If you’ve found your way to this website, you’re either part of the gig economy or thinking about getting in on it. I’ve been gigging in some way, shape or form since the early 1990s – earlier if you include my teenage adventures in babysitting, which sadly never measured up to the awesome movie of the same name.
If most or all of your income is derived from freelancing, self-employment or gig work, you are a Gig Boss. Not everyone can stomach the seeming irregularity of this lifestyle, but after dealing with two layoffs due to a lousy economy and one firing for being a bad fit (I’m proud of that, actually), I can’t say that I ever found a ‘real job’ to be all that stable. I personally like knowing that a turn for the worse doesn’t mean my income going to zero overnight – it means some income shrinkage, which sucks but also gives me a chance to try out new strategies or shift my focus to another project with good $$ potential.
I divide types of gig work into two categories – quick money and your dream job. We’re all very familiar with the quick money gigs like ridesharing, food delivery, moving help, dogwalking – but for the most part, it just meets our short-term needs and not our ambitions. Hell, some of us don’t even know what we want to be when we grow up, even though we’re 35, 45, 55 and we end up in dead-end jobs we never really wanted that eventually make you think, “I’d rather pick up dog poop on my own clock than show up for one more day of this neverending sh- crap” (see what I did there?). If you enjoy the flexibility and nature of the ‘quick money work’, there is nothing wrong with going all in…under the right circumstances, which is a whole ‘nother blog post.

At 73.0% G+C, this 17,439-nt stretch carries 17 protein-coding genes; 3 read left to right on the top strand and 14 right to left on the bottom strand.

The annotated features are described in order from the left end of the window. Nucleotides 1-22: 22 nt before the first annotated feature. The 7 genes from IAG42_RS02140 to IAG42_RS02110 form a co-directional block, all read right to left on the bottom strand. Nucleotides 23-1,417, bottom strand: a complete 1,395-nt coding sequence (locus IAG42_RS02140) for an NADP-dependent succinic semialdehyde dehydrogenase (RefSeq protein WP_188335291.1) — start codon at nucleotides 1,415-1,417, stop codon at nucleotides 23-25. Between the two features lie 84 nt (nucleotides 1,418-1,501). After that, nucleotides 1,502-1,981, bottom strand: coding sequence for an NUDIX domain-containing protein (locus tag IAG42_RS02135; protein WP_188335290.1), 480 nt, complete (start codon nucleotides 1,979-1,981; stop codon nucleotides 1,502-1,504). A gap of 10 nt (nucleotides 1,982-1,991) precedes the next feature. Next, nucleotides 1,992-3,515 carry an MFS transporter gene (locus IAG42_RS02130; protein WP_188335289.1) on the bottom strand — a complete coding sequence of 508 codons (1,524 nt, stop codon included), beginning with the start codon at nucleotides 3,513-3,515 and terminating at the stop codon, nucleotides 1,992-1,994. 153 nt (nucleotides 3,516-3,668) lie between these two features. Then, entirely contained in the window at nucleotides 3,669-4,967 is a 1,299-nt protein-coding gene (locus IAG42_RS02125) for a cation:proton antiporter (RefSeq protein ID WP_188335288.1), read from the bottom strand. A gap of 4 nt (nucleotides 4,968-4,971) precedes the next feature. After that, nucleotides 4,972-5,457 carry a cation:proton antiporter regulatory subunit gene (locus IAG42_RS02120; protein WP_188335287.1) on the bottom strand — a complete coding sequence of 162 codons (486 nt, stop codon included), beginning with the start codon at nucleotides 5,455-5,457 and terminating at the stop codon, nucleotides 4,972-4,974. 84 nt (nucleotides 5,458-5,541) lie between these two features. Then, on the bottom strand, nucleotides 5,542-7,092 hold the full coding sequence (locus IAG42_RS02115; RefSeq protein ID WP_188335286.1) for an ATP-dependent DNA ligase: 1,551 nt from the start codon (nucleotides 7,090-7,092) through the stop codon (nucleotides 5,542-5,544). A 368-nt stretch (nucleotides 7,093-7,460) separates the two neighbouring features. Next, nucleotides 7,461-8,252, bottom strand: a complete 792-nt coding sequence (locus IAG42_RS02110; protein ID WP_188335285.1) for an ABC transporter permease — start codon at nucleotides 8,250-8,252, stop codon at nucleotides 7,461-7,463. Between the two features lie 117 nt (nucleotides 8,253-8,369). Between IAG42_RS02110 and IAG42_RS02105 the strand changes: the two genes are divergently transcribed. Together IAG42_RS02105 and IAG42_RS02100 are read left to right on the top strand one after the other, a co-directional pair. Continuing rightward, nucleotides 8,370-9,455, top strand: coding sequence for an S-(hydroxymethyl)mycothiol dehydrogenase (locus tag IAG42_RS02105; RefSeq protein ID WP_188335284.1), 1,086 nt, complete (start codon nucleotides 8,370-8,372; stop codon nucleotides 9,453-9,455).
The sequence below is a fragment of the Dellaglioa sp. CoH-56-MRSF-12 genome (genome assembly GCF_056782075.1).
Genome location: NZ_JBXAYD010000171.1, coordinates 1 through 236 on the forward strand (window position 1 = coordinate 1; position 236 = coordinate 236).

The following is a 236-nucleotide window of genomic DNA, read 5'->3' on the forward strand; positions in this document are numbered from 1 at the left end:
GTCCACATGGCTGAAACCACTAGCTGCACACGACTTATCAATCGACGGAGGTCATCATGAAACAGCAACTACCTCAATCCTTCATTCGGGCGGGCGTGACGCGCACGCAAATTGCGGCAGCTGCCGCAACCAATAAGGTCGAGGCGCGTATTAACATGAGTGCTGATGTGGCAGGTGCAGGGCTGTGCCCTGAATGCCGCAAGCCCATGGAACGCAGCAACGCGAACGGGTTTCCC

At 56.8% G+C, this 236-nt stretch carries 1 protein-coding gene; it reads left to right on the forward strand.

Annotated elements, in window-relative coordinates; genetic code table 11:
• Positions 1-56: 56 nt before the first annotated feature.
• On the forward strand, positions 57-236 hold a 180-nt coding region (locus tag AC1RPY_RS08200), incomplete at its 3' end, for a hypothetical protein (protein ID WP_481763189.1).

Then there are the more profession-oriented platforms out there to discover and pursue your true ambitions. Not that every wannabe graphic designer is jazzed to get low-ball commissions on Fiverr, but you truly never know where a gig of any calibre might lead. And wouldn’t you rather make your newbie mistakes on a $20 client than a $200 or $2000 one? No? That’s just me? Oh. Well, if nothing else, it’ll give you an idea of what it really takes to make it, and what you should really be charging.
In an ideal world, those who find their side hustle taking on a life of its own transition to Gig Boss. But let’s face it – that’s not a path we can all take. You might suddenly find yourself out of a job or need more flexibility to manage your responsibilities asap. If you’ve got a few of the following qualities, there’s a good chance you can make the gig lifestyle work for you.
Take time to hone your these gig life skills. We’ve all got our strengths and weaknesses, but if you’re the type that feels galvanized by the prospect of having no limitations set on your schedule, income and ambitions, you’ll find a way. And hey, you’ve got me with you on this journey, and I’ve been called a “resource of resources”, so there’s that. Time to step up to the challenge!